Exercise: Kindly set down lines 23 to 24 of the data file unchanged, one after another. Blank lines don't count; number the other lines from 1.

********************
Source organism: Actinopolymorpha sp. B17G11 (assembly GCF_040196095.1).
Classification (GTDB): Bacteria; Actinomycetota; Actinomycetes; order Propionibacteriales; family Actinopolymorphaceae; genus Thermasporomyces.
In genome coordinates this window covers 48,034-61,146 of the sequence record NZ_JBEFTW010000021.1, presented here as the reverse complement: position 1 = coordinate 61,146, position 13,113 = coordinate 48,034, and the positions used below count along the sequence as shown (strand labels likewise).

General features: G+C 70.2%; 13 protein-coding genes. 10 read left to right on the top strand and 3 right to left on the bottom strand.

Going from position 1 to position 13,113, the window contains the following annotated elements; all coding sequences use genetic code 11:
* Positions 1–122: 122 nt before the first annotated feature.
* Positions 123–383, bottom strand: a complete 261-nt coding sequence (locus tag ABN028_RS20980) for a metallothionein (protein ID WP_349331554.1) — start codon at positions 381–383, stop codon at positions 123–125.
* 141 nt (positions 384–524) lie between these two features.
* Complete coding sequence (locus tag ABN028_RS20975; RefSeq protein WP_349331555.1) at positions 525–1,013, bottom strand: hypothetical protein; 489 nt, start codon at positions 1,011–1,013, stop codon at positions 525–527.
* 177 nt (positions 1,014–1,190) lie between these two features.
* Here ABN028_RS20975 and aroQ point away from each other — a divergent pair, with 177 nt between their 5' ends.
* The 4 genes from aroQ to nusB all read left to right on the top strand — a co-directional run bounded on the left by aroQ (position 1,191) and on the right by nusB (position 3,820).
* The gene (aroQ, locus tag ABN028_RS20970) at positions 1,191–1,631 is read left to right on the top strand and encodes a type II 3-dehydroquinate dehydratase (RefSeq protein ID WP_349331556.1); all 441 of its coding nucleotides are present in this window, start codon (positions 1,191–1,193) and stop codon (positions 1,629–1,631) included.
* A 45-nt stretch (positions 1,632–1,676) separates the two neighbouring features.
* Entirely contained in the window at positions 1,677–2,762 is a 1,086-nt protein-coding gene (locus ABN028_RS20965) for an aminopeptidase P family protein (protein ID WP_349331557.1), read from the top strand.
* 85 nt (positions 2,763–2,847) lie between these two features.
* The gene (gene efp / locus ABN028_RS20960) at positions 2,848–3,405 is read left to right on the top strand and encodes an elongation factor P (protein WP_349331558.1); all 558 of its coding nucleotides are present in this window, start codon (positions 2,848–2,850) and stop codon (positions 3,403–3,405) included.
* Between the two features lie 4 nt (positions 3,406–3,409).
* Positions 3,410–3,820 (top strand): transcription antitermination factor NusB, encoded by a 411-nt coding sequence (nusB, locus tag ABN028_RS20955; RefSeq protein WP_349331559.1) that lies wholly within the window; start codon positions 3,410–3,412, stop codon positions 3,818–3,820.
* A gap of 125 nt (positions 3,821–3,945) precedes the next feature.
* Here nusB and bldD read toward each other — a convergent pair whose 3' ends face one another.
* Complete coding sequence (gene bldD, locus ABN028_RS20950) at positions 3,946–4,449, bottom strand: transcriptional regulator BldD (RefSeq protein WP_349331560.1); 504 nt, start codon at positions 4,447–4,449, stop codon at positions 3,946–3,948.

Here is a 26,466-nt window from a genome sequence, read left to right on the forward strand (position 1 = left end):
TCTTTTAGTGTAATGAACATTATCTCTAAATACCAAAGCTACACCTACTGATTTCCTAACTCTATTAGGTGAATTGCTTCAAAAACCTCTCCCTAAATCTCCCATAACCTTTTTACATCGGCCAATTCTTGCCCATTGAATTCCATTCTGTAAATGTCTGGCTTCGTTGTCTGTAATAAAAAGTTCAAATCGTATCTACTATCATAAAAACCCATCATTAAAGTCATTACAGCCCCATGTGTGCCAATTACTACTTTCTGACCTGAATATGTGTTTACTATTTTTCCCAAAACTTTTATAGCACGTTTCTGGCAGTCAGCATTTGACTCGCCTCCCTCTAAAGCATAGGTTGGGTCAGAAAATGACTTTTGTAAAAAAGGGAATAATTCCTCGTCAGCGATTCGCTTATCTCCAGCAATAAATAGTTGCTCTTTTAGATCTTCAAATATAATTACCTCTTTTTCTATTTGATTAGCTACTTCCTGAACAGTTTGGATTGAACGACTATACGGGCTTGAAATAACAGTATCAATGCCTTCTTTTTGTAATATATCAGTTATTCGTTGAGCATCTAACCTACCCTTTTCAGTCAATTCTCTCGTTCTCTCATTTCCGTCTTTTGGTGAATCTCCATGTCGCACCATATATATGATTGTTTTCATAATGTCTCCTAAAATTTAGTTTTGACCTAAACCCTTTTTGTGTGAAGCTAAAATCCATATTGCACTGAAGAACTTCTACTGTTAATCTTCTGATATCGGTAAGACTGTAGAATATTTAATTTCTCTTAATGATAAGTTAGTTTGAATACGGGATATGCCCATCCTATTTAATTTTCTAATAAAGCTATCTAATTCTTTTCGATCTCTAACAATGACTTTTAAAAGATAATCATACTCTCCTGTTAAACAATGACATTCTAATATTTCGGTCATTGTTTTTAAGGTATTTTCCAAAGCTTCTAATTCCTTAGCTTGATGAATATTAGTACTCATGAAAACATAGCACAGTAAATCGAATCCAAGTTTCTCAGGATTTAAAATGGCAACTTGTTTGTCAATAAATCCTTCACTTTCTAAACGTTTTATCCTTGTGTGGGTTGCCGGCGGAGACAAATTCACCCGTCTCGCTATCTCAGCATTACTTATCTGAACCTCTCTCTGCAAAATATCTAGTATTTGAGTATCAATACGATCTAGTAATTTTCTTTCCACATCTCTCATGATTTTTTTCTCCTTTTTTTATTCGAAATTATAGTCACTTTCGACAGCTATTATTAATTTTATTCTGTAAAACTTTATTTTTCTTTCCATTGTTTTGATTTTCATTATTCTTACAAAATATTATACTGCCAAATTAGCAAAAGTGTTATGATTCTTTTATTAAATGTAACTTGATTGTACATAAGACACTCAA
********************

Here is a 26,466-nt window from a genome sequence, read left to right on the forward strand (position 1 = left end):
TCTTTTAGTGTAATGAACATTATCTCTAAATACCAAAGCTACACCTACTGATTTCCTAACTCTATTAGGTGAATTGCTTCAAAAACCTCTCCCTAAATCTCCCATAACCTTTTTACATCGGCCAATTCTTGCCCATTGAATTCCATTCTGTAAATGTCTGGCTTCGTTGTCTGTAATAAAAAGTTCAAATCGTATCTACTATCATAAAAACCCATCATTAAAGTCATTACAGCCCCATGTGTGCCAATTACTACTTTCTGACCTGAATATGTGTTTACTATTTTTCCCAAAACTTTTATAGCACGTTTCTGGCAGTCAGCATTTGACTCGCCTCCCTCTAAAGCATAGGTTGGGTCAGAAAATGACTTTTGTAAAAAAGGGAATAATTCCTCGTCAGCGATTCGCTTATCTCCAGCAATAAATAGTTGCTCTTTTAGATCTTCAAATATAATTACCTCTTTTTCTATTTGATTAGCTACTTCCTGAACAGTTTGGATTGAACGACTATACGGGCTTGAAATAACAGTATCAATGCCTTCTTTTTGTAATATATCAGTTATTCGTTGAGCATCTAACCTACCCTTTTCAGTCAATTCTCTCGTTCTCTCATTTCCGTCTTTTGGTGAATCTCCATGTCGCACCATATATATGATTGTTTTCATAATGTCTCCTAAAATTTAGTTTTGACCTAAACCCTTTTTGTGTGAAGCTAAAATCCATATTGCACTGAAGAACTTCTACTGTTAATCTTCTGATATCGGTAAGACTGTAGAATATTTAATTTCTCTTAATGATAAGTTAGTTTGAATACGGGATATGCCCATCCTATTTAATTTTCTAATAAAGCTATCTAATTCTTTTCGATCTCTAACAATGACTTTTAAAAGATAATCATACTCTCCTGTTAAACAATGACATTCTAATATTTCGGTCATTGTTTTTAAGGTATTTTCCAAAGCTTCTAATTCCTTAGCTTGATGAATATTAGTACTCATGAAAACATAGCACAGTAAATCGAATCCAAGTTTCTCAGGATTTAAAATGGCAACTTGTTTGTCAATAAATCCTTCACTTTCTAAACGTTTTATCCTTGTGTGGGTTGCCGGCGGAGACAAATTCACCCGTCTCGCTATCTCAGCATTACTTATCTGAACCTCTCTCTGCAAAATATCTAGTATTTGAGTATCAATACGATCTAGTAATTTTCTTTCCACATCTCTCATGATTTTTTTCTCCTTTTTTTATTCGAAATTATAGTCACTTTCGACAGCTATTATTAATTTTATTCTGTAAAACTTTATTTTTCTTTCCATTGTTTTGATTTTCATTATTCTTACAAAATATTATACTGCCAAATTAGCAAAAGTGTTATGATTCTTTTATTAAATGTAACTTGATTGTACATAAGACACTCAA